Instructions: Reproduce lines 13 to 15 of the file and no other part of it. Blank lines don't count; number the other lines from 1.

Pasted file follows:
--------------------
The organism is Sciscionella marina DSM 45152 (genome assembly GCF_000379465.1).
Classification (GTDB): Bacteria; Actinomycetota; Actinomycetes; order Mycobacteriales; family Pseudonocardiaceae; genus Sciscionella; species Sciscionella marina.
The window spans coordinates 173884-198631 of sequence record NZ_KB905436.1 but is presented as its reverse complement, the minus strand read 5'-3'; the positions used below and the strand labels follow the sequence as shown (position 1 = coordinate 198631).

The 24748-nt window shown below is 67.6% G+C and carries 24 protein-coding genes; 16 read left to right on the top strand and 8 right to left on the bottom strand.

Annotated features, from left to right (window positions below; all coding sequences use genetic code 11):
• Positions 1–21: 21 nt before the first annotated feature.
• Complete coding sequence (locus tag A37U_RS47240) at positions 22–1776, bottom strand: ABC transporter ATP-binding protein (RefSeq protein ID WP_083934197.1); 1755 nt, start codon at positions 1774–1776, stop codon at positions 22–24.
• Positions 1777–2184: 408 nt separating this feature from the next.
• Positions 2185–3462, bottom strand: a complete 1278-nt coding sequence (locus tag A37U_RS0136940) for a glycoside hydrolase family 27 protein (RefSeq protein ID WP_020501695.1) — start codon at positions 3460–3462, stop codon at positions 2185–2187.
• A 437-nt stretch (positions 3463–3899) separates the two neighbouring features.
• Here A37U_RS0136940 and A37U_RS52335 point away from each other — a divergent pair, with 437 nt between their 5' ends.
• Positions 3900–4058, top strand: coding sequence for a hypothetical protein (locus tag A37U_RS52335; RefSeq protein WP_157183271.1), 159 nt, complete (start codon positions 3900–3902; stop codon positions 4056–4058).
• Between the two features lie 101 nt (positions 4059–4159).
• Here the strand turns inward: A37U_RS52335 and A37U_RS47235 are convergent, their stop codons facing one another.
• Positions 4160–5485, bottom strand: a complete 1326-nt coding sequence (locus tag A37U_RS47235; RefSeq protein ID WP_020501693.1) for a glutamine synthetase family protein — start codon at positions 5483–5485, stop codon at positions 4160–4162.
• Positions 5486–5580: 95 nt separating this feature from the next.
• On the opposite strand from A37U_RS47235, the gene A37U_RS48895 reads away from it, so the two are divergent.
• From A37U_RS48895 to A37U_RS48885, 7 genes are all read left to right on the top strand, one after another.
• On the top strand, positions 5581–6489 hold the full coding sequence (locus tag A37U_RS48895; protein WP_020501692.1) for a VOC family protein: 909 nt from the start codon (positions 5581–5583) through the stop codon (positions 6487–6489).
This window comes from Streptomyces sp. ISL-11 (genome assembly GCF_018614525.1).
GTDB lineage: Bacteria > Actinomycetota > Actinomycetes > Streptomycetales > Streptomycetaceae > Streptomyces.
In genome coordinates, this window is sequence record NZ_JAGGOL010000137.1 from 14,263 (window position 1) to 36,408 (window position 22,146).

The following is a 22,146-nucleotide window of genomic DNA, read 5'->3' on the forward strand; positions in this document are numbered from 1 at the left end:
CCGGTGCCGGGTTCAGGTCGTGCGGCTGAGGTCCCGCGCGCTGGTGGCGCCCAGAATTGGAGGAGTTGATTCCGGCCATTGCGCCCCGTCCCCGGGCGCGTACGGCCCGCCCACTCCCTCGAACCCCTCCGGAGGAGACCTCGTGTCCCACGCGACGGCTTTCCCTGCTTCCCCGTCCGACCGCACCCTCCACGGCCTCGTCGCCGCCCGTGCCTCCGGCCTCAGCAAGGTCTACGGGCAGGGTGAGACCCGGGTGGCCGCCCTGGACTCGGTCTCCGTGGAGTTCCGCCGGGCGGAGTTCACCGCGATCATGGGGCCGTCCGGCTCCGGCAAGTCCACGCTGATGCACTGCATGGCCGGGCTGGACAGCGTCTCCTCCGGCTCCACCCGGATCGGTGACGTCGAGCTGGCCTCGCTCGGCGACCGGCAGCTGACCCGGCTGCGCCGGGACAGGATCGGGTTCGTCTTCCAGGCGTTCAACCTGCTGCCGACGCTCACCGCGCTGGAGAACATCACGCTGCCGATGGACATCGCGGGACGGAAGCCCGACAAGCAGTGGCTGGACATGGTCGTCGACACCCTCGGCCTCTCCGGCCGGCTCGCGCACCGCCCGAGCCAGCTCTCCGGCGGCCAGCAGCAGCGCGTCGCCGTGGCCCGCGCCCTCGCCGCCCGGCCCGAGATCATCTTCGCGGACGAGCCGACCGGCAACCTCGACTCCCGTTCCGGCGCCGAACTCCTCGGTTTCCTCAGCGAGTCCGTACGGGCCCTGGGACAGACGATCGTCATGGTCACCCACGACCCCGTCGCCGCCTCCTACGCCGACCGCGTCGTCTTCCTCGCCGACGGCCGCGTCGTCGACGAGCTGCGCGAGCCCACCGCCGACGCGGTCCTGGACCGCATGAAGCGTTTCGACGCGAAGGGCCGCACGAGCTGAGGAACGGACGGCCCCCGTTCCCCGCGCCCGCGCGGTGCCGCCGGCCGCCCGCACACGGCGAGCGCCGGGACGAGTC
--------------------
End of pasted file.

• Between the two features lie 101 nt (positions 4059–4159).
• Here the strand turns inward: A37U_RS52335 and A37U_RS47235 are convergent, their stop codons facing one another.
• Positions 4160–5485, bottom strand: a complete 1326-nt coding sequence (locus tag A37U_RS47235; RefSeq protein ID WP_020501693.1) for a glutamine synthetase family protein — start codon at positions 5483–5485, stop codon at positions 4160–4162.